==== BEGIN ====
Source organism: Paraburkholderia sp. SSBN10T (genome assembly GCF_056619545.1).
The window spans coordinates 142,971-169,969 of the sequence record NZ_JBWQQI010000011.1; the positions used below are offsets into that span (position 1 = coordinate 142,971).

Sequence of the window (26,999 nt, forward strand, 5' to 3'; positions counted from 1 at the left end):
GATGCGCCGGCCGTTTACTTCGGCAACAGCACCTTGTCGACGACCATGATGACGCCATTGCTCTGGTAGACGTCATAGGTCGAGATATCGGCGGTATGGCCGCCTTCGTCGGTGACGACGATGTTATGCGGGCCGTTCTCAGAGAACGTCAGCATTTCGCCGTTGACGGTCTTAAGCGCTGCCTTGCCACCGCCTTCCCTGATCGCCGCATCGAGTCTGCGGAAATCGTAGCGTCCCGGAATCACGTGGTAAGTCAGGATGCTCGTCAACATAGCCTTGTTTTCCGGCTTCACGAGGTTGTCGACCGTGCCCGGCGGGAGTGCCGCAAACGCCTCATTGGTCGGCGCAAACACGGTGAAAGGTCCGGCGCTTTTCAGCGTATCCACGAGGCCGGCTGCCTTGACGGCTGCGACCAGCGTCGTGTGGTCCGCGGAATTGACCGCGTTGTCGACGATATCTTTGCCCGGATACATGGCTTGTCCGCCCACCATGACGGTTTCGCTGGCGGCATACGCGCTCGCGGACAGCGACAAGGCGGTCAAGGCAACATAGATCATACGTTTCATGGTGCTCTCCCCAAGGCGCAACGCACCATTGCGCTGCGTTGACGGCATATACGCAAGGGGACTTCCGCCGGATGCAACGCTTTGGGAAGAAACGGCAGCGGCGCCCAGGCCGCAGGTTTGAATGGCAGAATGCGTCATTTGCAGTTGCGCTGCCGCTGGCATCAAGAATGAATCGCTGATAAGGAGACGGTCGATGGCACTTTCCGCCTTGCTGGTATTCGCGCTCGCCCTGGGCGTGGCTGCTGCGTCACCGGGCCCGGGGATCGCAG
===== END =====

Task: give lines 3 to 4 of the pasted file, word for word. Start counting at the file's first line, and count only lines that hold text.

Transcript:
Sequence of the window (26,999 nt, forward strand, 5' to 3'; positions counted from 1 at the left end):
GATGCGCCGGCCGTTTACTTCGGCAACAGCACCTTGTCGACGACCATGATGACGCCATTGCTCTGGTAGACGTCATAGGTCGAGATATCGGCGGTATGGCCGCCTTCGTCGGTGACGACGATGTTATGCGGGCCGTTCTCAGAGAACGTCAGCATTTCGCCGTTGACGGTCTTAAGCGCTGCCTTGCCACCGCCTTCCCTGATCGCCGCATCGAGTCTGCGGAAATCGTAGCGTCCCGGAATCACGTGGTAAGTCAGGATGCTCGTCAACATAGCCTTGTTTTCCGGCTTCACGAGGTTGTCGACCGTGCCCGGCGGGAGTGCCGCAAACGCCTCATTGGTCGGCGCAAACACGGTGAAAGGTCCGGCGCTTTTCAGCGTATCCACGAGGCCGGCTGCCTTGACGGCTGCGACCAGCGTCGTGTGGTCCGCGGAATTGACCGCGTTGTCGACGATATCTTTGCCCGGATACATGGCTTGTCCGCCCACCATGACGGTTTCGCTGGCGGCATACGCGCTCGCGGACAGCGACAAGGCGGTCAAGGCAACATAGATCATACGTTTCATGGTGCTCTCCCCAAGGCGCAACGCACCATTGCGCTGCGTTGACGGCATATACGCAAGGGGACTTCCGCCGGATGCAACGCTTTGGGAAGAAACGGCAGCGGCGCCCAGGCCGCAGGTTTGAATGGCAGAATGCGTCATTTGCAGTTGCGCTGCCGCTGGCATCAAGAATGAATCGCTGATAAGGAGACGGTCGATGGCACTTTCCGCCTTGCTGGTATTCGCGCTCGCCCTGGGCGTGGCTGCTGCGTCACCGGGCCCGGGGATCGCAG